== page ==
The opinion of the court was delivered by: John Martin, District Judge
Wartsila NSD Power Development, Inc. brings this action to collect monies allegedly due on a promissory note from La Compania De Electricidad De Puerto Plata, S.A. ("CEPP")
While the underlying corporate transaction giving rise to the note at issue in this case is rather complex, for purposes of this motion it is enough to note that CEPP sells electric power to La Corporacion Dominicana de Electricidad (CDE). As part of a corporate transaction in which affiliates of Wartsila released their interest in CEPP, Wartsila obtained a promissory note from CEPP for the estimated value of accounts receivable then due from CDE, which apparently was notoriously slow in paying its bills. The agreement provided, in effect, that Wartsila would be paid any money collected by CEPP on the pre-closing accounts receivable due from CDE. However, CEPP was entitled to apply any money received from CDE to pay off post-closing receivables before CEPP would pay any money to Wartsila.
The specific language of the agreement at issue provides:
For purposes of calculating payments due on the Note,
all payments with respect to accounts receivable of
CEPP received from CDE or its successor shall first be
applied to accounts receivable from CDE arising from
and after the Closing Date (the "Post-Closing Accounts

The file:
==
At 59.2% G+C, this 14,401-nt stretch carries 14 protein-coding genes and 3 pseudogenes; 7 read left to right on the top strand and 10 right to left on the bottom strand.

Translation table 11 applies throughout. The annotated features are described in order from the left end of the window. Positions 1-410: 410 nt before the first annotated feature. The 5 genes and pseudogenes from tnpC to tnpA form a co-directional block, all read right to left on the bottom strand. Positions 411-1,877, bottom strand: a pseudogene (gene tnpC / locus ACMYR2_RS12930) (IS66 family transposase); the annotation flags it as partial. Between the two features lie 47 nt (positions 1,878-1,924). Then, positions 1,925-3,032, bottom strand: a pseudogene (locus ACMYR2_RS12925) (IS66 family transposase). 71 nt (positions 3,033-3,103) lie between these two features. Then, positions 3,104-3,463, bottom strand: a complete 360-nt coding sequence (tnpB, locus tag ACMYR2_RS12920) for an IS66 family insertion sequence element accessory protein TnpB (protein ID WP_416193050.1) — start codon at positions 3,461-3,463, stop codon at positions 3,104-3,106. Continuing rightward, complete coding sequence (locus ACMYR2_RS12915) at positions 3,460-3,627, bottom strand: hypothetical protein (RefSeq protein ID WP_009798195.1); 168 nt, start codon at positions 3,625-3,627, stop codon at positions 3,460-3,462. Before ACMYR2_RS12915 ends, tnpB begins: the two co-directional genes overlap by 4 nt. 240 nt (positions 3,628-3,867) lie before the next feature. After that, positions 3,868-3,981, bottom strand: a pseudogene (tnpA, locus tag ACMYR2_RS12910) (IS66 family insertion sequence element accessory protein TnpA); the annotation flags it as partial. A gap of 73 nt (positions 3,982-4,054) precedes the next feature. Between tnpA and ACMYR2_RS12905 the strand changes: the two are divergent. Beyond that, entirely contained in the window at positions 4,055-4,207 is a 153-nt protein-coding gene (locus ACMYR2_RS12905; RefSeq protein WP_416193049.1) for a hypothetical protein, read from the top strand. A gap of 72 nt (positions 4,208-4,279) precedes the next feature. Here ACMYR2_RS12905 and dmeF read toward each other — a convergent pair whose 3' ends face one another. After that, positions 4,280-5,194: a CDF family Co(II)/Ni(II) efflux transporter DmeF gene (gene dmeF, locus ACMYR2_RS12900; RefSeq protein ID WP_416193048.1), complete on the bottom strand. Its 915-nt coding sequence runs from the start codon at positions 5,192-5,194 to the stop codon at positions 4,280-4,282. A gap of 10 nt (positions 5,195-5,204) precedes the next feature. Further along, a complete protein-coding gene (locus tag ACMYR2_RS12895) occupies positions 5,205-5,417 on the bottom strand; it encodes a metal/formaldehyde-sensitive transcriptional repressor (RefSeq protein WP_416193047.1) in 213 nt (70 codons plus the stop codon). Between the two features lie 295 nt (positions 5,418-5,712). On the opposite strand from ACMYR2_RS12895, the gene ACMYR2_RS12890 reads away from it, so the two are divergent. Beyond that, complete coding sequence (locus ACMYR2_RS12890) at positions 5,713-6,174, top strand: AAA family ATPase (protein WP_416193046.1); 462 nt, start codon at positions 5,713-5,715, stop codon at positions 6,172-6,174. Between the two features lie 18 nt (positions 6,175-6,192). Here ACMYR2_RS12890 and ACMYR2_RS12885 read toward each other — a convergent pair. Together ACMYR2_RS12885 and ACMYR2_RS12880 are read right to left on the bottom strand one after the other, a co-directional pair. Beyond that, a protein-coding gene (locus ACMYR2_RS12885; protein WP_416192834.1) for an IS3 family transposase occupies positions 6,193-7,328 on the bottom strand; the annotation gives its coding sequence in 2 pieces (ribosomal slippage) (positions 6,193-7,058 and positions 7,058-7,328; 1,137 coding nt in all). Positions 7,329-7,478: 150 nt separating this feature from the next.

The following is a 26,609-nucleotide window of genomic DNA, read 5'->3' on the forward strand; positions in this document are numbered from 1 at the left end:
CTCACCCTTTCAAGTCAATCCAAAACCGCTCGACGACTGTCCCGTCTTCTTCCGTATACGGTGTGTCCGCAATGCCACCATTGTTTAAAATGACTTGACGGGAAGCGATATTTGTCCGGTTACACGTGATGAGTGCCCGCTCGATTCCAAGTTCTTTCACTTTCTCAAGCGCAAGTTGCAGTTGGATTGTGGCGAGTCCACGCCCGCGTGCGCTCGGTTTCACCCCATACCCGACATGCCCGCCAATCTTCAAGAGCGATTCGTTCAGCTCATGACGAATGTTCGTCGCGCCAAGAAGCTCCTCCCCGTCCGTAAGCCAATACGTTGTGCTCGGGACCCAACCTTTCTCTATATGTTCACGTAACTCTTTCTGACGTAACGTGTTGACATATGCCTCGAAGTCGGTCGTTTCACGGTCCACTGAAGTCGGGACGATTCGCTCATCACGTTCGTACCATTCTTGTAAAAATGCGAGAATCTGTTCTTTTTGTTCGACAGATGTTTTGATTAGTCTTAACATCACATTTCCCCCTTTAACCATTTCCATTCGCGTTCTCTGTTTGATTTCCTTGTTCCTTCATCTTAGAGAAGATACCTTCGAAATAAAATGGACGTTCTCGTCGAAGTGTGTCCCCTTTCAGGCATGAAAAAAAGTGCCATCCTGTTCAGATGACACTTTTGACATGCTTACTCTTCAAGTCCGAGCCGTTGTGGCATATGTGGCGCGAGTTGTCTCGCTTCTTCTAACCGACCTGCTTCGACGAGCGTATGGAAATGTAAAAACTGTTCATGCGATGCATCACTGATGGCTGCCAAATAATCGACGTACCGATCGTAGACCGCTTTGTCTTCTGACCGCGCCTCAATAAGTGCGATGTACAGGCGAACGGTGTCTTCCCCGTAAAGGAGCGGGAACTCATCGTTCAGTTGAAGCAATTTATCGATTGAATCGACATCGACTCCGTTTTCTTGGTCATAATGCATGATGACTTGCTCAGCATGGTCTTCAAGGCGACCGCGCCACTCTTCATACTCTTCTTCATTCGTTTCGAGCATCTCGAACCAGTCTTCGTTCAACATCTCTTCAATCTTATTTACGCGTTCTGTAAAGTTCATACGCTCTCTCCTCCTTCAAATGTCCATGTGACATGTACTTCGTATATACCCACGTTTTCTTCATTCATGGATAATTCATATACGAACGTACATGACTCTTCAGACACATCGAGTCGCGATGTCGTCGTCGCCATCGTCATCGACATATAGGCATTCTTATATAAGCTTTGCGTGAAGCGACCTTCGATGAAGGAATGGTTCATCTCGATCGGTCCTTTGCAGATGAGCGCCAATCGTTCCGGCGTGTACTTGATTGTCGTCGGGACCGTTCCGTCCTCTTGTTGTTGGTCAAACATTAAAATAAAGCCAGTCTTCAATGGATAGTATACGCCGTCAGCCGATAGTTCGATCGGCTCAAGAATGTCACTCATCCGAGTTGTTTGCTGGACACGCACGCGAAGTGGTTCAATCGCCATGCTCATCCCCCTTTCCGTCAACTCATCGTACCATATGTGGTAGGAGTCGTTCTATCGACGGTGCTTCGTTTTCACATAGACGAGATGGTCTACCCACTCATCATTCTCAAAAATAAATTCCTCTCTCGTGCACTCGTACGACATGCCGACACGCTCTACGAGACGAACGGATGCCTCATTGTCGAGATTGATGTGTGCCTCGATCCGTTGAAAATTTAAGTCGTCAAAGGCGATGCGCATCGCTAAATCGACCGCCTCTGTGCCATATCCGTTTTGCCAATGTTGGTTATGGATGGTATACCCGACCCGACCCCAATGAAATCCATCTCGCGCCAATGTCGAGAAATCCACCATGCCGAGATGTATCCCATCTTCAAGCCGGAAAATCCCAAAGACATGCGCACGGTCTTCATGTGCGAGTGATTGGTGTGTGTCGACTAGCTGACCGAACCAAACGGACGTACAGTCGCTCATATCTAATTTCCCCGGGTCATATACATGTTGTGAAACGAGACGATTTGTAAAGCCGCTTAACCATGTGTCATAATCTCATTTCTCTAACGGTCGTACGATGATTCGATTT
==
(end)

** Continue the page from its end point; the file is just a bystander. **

Receivable") until such Post-Closing Accounts
Receivable and interest thereon shall have been paid in
full by CDE. If any amounts are paid by CDE in any
month which exceed the balance of all Post-Closing
Accounts Receivable, then such sums shall be applied to
the reduction of CEPP's accounts receivable arising
prior to the Closing Date (the "Pre-Closing Accounts
Acquisition Agreement, § 14.8.
Wartsila alleges in its Complaint that CEPP has, at various times, collected from CDL more than was due on post-closing receivables and, therefore, Wartsila should have been paid that excess by CEPP. CEPP contends, however, that the post-closing receivables balance due from CDE has always been greater than any payments it received from CDE.
CEPP has moved for summary judgment dismissing the Complaint on the ground that Wartsila's claim rests upon the erroneous assumption that Generally Accepted Accounting Principles required CEPP to set up a bad debt reserve against the CDL receivables, and that the post-closing CDE receivables account should have been reduced by such a reserve. CEPP asserts that it is only if such a reserve were applied that the balance in the post-closing CDE receivables account would ever have been less than the amount received by CEPP from CDE. Alternatively, CEPP seeks an in limine ruling that the post-closing accounts receivable did not have to be reduced by a bad debt allowance.
Wartsila does not dispute that its claim rests, at least in part, on the proposition that CEPP was required to set up a bad debt reserve with respect to the post-closing accounts receivable from CDE. It offers an affidavit from a certified public accountant to the effect that Generally Accepted Accounting Principles require such a reserve, and it relies upon a provision in the Acquisition Agreement that gave rise to the note which states: